Base Camp is where visitors go to relax, unwind, and get familiar with an anthology of earlier material.

Sadness Attracts Contempt (When Prompted)

A few days ago I found myself in Williamsburg, Brooklyn, walking around Bedford Avenue, where I like to hang out when I’m in NY. On the wall to my left was the by-now familiar image of a beaten man down on his luck, sitting under the quote, ‘I used to be worth something.’ The first time I saw this piece of street art was a year ago, maybe more. I’d gotten familiar with it by now.

But this time round I spotted an extra inscription.

It said, ‘Fuck this sad fool.’

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Street art in Williamsburg, Brooklyn. An image spoiled by a pretentious caption and reframed by an insightful comment.

Think that’s nasty? Think again. I did, and my initial shock at the crass comment gave way to a nod. Sad fool indeed! There’s a perfectly sound reasoning behind the comment. Glorifying sadness such as the above is the same as glorifying defeat, and it can’t be allowed to pass. What does this man portray, after all, other than total, utter defeat and failure? ‘Look at me,’ it says, ‘I used to be something, but now I’m not, and I’m ok with it. Look at me revelling in my situation, indulging in my own downfall. This is me not trying to change things. I’m perfectly content to just sit down and look destitute, with my loafers on and my slack pants and collar shirt wrapped tight around me, not trying to turn things around. I’m doing my best not trying to become anything again.’

Oh yeah? Well, fuck you, asshole! You’re pitiful! A disgrace! Look at you, wallowing in the mire of your own defeat, trying to score sympathy points. All you deserve is for your image to be either erased, never to be seen again, or defaced, making sure that people who see it know what you represent: a victim mentality.

It would be different if this man were shown to be doing something. His fall from a person of worth to a worthless being could be portrayed in a thousand ways without indulging in the surrender of failure. He could be seen scrounging for food, or getting dirty in the glitzy shadow of a bank, or working a job, highlighting his humiliation and defeat – images that would invite rage and contempt for the system that did this to him. No one would have the gall to ridicule or deface such a statement. If they did, they would be the sad fools, not the man in the picture.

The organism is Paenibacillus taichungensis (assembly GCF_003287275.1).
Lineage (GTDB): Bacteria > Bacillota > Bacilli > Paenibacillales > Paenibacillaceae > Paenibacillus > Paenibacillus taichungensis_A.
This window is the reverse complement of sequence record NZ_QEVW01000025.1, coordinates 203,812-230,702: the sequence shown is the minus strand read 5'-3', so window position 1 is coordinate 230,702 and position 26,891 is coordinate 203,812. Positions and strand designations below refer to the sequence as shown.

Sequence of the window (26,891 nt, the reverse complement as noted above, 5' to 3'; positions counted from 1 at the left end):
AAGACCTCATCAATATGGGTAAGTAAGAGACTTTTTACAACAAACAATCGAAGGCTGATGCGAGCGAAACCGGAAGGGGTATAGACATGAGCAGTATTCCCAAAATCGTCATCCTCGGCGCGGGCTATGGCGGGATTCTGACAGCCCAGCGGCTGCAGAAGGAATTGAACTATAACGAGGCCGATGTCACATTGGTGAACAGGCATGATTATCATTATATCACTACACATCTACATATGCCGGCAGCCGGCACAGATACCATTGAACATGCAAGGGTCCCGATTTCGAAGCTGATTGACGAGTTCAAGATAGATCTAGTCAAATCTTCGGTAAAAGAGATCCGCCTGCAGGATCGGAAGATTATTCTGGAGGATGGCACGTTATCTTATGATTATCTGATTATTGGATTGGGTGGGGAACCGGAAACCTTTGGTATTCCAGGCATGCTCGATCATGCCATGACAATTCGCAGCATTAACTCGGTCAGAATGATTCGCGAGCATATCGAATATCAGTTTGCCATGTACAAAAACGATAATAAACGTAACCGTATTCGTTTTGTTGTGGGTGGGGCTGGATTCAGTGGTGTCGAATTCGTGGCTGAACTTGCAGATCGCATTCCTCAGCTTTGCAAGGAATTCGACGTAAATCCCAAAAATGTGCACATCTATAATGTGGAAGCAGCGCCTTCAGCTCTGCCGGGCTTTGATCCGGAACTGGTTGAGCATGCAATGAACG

But the artist got it wrong. He or she chose to depict the callousness of modern times through the image of an idle person, a man who used to be worth something, and who’s now worth nothing, not because of what was done to him, but because of what he chooses to do about it: nothing.

Sad, sad fool. (I’m really talking about the artist. All this time, it’s the artist that got to me, I just realized.)

As a parting thought, let me note that the artist may have intended to capture that terrible moment in time when a person is lost, stunned or broken. I agree, moments like these are common and important. We better acknowledge them and empathize with those who are down on their luck.

But I don’t think this is the case. If that were the artist’s intent, the image wouldn’t come with a caption. ‘I Used to be Worth Something.’ Please! More sad sauce, anyone? The words ruin it, like an overeager prompter at a play, shouting over the actors and reducing the performance to a cheap spectacle.

Should have let the image do the talking. It expresses so much more by just sitting there, tapping people’s emotions as is.